Third, in case it wasn’t already obvious, Black women are an important progressive voting bloc. We put Doug Jones from Alabama in the Senate. If we come out en masse and stand hand in hand with our Brown and White progressive sisters and brothers, we can do it again in other races.

“Explosive population growth of people of color in America over the past fifty years has laid the foundation for a New American Majority consisting of progressive people of color (23 percent of all eligible voters) and progressive whites (28 percent of all eligible voters). These two groups make up 51 percent of all eligible voters in America right now, and that majority is growing larger every day.”

—Steve Phillips, Brown Is the New White: How the Demographic Revolution Has Created a New American Majority

Fourth, and perhaps most important, we need to propel our sisters (and thereby, ourselves) to success! According to “The Chisholm Effect: Black Women in American Politics 2018,” a new report issued by Higher Heights Leadership Fund and the Center for American Women and Politics, and Rutgers Eagleton Institute for Politics, only 38 Black women have served in Congress in the past 50 years. And, as of February 2018, even though we are 7.3% of the population (24 million strong!), Black women are only 3.6% of all members of Congress and 3.7% of all state legislators. (Thumbs down.)

If we assume that who represents us matters and that having more Black women in positions of power will help advance Black women’s concerns, then we’ve got to do more to ensure that our sisters are leading in our cities, states, and nation.

The good news is that according to this new database by Black Women in Politics, more Black women than ever are running for office in 2018! Let’s do all we can to put more Black women in office to increase our political representation and ensure that we have allies on the inside who will protect and advance our interests.



Mark your calendar! The 2018 midterms will be held on November 6, 2018. But don’t go back to work; you’ve got lots to do before that. Before we get to the November elections, we have to pay close attention to primaries which vary by state and are usually held in summer.


Primaries are earlier elections where each party chooses the candidate who will be their representative on the November ballot. Similar to sports, you can’t get to the “finals” (2018 midterms) until you win the semifinals (2018 primaries). So, it’s VERY important to vote in your primary to ensure that your candidate goes all the way. See below to find the date of your state primary.

Side note: Twelve states hold caucuses instead of primaries to determine who goes on the midterm ballot. Caucuses are also run by the parties. To participate, you have to head down to your precinct to vote in person.

March 6

March 20

May 8
North Carolina
West Virginia

May 15

May 22

June 5
New Jersey
New Mexico
South Dakota

June 12
North Dakota
South Carolina

June 26
New York

August 2

August 7

August 11

August 14

August 21

August 28

September 4

September 6

September 11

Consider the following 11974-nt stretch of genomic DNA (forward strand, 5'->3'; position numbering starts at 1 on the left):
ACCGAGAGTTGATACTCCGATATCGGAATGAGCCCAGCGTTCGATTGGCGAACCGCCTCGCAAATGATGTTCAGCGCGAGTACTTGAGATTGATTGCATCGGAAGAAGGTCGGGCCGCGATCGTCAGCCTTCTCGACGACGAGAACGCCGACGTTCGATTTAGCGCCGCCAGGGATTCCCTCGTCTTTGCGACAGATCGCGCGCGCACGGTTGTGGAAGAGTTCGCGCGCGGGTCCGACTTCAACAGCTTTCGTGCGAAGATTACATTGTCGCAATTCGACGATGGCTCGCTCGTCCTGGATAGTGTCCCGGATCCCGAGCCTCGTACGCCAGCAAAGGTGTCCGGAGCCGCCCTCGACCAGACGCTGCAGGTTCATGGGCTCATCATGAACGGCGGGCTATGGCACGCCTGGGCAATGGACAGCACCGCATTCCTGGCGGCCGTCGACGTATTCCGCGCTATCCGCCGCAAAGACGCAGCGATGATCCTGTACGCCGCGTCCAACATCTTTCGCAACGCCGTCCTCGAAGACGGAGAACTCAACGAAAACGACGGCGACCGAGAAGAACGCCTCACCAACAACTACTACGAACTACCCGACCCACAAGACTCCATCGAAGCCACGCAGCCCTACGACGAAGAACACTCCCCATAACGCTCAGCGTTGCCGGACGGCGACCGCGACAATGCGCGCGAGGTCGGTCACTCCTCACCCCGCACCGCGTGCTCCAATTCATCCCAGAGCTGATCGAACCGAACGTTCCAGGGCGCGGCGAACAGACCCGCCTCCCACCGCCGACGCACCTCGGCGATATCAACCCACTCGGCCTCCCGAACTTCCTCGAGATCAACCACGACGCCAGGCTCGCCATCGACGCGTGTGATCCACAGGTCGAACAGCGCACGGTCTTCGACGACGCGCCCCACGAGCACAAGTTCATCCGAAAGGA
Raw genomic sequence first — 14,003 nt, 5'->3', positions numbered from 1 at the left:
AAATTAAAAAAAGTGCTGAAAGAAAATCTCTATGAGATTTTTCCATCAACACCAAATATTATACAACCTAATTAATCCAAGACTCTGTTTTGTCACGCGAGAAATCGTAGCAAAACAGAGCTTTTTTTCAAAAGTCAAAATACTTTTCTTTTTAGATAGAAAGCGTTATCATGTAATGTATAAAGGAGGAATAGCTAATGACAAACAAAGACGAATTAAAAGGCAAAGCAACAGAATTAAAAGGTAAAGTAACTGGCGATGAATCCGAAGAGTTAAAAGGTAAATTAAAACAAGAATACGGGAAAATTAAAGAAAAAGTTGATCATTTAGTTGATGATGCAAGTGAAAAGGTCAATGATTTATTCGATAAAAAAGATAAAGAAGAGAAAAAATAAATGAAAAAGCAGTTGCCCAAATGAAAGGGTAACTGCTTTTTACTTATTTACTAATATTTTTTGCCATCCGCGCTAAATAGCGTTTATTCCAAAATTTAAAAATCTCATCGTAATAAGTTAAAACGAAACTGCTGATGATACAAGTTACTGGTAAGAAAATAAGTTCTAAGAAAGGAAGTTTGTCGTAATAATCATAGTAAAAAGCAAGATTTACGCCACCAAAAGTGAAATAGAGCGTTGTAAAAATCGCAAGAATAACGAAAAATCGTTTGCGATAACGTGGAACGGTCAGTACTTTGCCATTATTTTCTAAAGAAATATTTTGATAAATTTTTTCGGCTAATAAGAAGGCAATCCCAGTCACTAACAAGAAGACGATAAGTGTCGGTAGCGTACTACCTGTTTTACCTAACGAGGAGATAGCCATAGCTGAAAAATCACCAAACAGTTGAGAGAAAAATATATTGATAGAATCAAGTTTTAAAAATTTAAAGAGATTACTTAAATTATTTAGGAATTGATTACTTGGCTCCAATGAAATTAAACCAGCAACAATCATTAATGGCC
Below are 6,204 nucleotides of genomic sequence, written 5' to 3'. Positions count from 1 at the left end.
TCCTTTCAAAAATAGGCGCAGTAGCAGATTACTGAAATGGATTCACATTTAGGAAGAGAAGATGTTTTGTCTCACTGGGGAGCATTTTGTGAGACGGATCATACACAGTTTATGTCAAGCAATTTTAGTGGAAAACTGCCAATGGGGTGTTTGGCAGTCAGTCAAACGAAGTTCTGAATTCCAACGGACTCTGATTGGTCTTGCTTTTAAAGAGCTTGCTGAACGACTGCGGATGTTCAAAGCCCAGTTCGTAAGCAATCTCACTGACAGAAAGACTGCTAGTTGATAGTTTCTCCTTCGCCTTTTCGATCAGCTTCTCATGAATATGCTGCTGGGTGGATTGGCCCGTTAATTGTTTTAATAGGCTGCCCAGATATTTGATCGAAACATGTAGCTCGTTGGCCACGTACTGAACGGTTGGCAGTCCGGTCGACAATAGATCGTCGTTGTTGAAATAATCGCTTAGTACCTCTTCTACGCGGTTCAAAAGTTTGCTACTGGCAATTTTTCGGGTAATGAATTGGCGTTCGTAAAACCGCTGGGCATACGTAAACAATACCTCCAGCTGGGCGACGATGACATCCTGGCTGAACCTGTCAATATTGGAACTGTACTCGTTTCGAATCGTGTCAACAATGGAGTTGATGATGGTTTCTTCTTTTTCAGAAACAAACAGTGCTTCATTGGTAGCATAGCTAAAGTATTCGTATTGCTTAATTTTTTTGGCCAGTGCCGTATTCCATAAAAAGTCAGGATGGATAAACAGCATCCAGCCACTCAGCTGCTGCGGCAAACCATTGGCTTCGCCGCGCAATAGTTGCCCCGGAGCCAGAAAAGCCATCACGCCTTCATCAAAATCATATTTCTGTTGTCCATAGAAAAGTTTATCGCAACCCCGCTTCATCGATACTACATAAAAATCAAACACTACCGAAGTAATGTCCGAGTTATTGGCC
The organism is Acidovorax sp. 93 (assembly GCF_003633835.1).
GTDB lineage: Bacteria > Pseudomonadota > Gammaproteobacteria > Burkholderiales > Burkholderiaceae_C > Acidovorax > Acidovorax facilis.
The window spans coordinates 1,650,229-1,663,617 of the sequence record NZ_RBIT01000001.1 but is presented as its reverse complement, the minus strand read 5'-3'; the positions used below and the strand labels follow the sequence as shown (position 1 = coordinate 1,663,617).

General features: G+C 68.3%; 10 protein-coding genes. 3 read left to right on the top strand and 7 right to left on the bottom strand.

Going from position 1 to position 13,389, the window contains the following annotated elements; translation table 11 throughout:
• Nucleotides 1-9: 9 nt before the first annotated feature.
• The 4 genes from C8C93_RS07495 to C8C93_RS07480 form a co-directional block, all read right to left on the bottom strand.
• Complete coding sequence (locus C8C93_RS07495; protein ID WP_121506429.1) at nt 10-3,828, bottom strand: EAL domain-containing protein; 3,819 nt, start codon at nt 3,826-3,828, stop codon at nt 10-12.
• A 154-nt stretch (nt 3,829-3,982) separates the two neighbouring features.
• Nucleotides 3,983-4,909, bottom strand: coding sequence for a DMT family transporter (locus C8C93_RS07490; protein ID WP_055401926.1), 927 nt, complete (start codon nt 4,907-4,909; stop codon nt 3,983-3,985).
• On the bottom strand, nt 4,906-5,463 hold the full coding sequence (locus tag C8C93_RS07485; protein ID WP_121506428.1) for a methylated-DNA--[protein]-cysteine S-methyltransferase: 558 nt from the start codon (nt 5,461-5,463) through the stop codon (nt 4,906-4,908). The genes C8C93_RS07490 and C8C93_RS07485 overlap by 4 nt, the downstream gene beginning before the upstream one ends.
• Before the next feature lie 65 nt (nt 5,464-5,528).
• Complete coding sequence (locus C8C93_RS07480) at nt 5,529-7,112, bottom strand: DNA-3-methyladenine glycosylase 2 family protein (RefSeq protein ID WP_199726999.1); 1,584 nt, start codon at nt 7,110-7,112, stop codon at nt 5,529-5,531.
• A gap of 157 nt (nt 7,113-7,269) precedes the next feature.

New Hampshire

September 12
Rhode Island




There are more Black women running for local, state, and federal elections than ever before! As mentioned above, this is just one great reason to participate in the 2018 midterms.

Black Women in Politics has developed a database to help you find sisters running up and down the ballot in your state. And we’ve got our eye on a few key federal races (see below). To find other candidates of color and progressives running for office, be sure to check out The Collective PAC and Our Revolution. With 435 seats in the House of Representatives, a third of the Senate, 36 governorships, and many state legislature seats up for grabs, there’s a lot at stake!

Stacey Abrams
for Governor of Georgia
Learn more about her platform.

Won her primary!

Lauren Underwood
for Congress (IL-14)
Learn more about her platform.

Won her primary!

Dierdre DeJear
for Secretary of State of Iowa
Learn more about her platform.

Won her primary!

Lucy McBath
for Congress (GA-6)
Learn more about her platform.

Won her primary!

Ayanna Pressley
for Congress (MA-7)
Learn more about her platform.

Still in it to win it!

Stephany Rose Spaulding
for Congress (CO-5)
Learn more about her platform.

Still in it to win it!

Cori Bush
for Congress (MO-1)
Learn more about her platform.

Still in it to win it!

Pam Keith
for Congress (FL-18)
Learn more about her platform.

Still in it to win it!

Tamara Harris
for Congress (NJ-11)
Learn more about her platform.

Out of the race

Tanzie Youngblood
for Congress (NJ-2)
Learn more about her platform.

Out of the race

Connie Johnson
for Governor of Oklahoma
Learn more about her platform.

Out of the race

Kudos to these amazing Black women for stepping up!

Don’t get us wrong. We support the brothers too. We’re particularly proud of and keeping an eye on the following Black male candidates for governor.

Ben Jealous
for Governor of Maryland
Learn more about his platform.

Won his primary!

Andrew Gillum
for Governor of Florida
Learn more about his platform.

Still in it to win it!

Keith Ellison
for Attorney General of Minnesota
Learn more about his platform.

Still in it to win it!

Setti Warren
for Governor of Massachusetts
Learn more about his platform.

Out of the race



Getting the right politicians into (and the wrong politicians out of) office is a critical first step, but it’s not the end game. Ultimately, we have to push for policy reforms and legislation that improve outcomes for ourselves, our families, our communities, and the nation.